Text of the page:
Didn't approach Govt on takeover: Jet
The Jet officials had said they would have to renegotiate dates for merger.india Updated: Mar 20, 2006 22:41 IST
Two months after announcing a deal to takeover Air Sahara, the biggest in India's aviation history, Jet Airways on Monday said the company had not yet approached the government for merging the rival airline with itself.
Jet officials had earlier said they would have to renegotiate the dates for merger, if the government's approval was not received within 65 days of the signing the Rs 2,300 crore deal on January 19, 2006 between Jet Airways and Air Sahara.
"Jet Airways wishes to clarify and confirm that it has not made any application to the Government of India for the merger of Jet Airways and Air Sahara," the company statement said.
Earlier this week, Civil Aviation Minister Praful Patel had also revealed in Parliament that no proposal has been received as yet.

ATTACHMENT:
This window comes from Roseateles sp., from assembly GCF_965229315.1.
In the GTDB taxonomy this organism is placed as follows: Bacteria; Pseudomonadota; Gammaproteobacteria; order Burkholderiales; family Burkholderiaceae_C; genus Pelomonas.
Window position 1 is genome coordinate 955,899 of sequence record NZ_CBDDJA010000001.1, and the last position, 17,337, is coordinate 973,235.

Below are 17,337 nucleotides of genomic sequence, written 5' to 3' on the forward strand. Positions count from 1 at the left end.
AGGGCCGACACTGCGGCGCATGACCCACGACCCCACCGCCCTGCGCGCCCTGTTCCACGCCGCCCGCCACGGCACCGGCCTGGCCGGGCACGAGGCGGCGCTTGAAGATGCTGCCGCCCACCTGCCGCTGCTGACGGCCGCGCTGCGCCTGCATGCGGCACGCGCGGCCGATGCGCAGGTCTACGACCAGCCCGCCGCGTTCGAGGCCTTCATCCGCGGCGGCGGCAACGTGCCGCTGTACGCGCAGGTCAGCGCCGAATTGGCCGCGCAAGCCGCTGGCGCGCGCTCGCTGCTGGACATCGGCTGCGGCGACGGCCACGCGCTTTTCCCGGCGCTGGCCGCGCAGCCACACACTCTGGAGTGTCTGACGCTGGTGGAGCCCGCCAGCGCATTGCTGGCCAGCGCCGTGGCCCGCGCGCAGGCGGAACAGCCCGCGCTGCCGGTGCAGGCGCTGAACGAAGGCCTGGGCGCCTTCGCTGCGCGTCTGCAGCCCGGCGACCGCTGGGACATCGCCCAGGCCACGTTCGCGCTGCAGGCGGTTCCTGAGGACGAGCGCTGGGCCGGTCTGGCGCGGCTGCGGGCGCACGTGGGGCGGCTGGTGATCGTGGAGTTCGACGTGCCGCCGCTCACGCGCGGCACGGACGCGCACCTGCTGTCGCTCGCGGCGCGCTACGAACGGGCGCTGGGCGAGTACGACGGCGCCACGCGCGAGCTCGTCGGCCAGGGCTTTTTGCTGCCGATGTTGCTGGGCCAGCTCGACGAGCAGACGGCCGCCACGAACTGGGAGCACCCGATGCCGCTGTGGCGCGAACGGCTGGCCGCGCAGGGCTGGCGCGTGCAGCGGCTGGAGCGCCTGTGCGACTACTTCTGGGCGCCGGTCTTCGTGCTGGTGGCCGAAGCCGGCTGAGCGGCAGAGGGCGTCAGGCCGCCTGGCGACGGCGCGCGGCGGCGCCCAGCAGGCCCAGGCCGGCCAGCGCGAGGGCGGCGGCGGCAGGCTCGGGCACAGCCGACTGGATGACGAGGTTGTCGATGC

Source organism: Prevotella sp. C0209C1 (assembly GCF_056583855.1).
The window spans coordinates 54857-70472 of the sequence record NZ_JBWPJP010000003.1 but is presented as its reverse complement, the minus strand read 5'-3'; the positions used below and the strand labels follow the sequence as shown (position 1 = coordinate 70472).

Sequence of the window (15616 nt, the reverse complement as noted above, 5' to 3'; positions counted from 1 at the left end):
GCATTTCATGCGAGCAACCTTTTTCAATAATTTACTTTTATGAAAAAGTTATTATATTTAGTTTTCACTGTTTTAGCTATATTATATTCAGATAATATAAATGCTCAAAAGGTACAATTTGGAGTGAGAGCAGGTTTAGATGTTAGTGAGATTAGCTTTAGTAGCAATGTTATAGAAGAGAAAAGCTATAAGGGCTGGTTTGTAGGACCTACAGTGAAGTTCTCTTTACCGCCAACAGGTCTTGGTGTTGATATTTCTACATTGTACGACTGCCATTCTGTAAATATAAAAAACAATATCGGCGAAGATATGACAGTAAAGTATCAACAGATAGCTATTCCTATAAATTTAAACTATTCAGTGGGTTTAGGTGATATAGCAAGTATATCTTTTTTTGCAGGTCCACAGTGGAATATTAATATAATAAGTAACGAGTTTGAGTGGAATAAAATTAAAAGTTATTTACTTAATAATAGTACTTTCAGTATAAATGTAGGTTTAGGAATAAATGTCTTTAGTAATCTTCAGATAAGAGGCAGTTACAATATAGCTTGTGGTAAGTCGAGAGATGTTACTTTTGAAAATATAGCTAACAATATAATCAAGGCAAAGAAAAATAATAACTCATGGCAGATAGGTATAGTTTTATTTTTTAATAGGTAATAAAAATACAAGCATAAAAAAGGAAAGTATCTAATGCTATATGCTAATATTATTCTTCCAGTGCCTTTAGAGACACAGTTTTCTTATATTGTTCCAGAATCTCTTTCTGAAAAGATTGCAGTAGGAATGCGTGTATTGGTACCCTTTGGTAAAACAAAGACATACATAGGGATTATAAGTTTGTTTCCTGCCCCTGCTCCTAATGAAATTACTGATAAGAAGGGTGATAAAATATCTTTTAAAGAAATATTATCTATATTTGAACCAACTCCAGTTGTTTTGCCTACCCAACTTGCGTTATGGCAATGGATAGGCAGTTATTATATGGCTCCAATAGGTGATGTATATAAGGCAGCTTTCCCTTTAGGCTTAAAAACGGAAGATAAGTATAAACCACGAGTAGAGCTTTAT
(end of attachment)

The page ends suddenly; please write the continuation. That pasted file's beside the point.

The Air Sahara deal would push Jet's domestic market share to over 45 per cent, which raised concerns of monopoly.
The official also said that the company was not expecting a "major delay" in getting government approval.
"Jet Airways regrets the statements made by one of its senior executives regarding pending government approvals and re-negotiation of the agreement between Jet Airways and Air Sahara," the statement said.
On March 14, Patel had said in the Rajya Sabha that no application has been received.
Dipankar Mukherjee of CPI-M had wondered how the government was ignorant about it when the Chairman of Indian Airlines has sought allocation of the infrastructural support, including land of Sahara for the state-owned airlines, following reports of Jet Airways-Sahara merger.
Reacting to the Mukherjee's observations, Patel said the government had not received any formal proposal for the merger of the two airlines.
"We are not insensitive. We have read it in media. There is a possibility of such a situation," he said when asked whether land and other support would be transferred to Indian Airlines in the event of a takeover.
"Therefore, the government will, in the best of international practice, try to come out with guidelines," he had.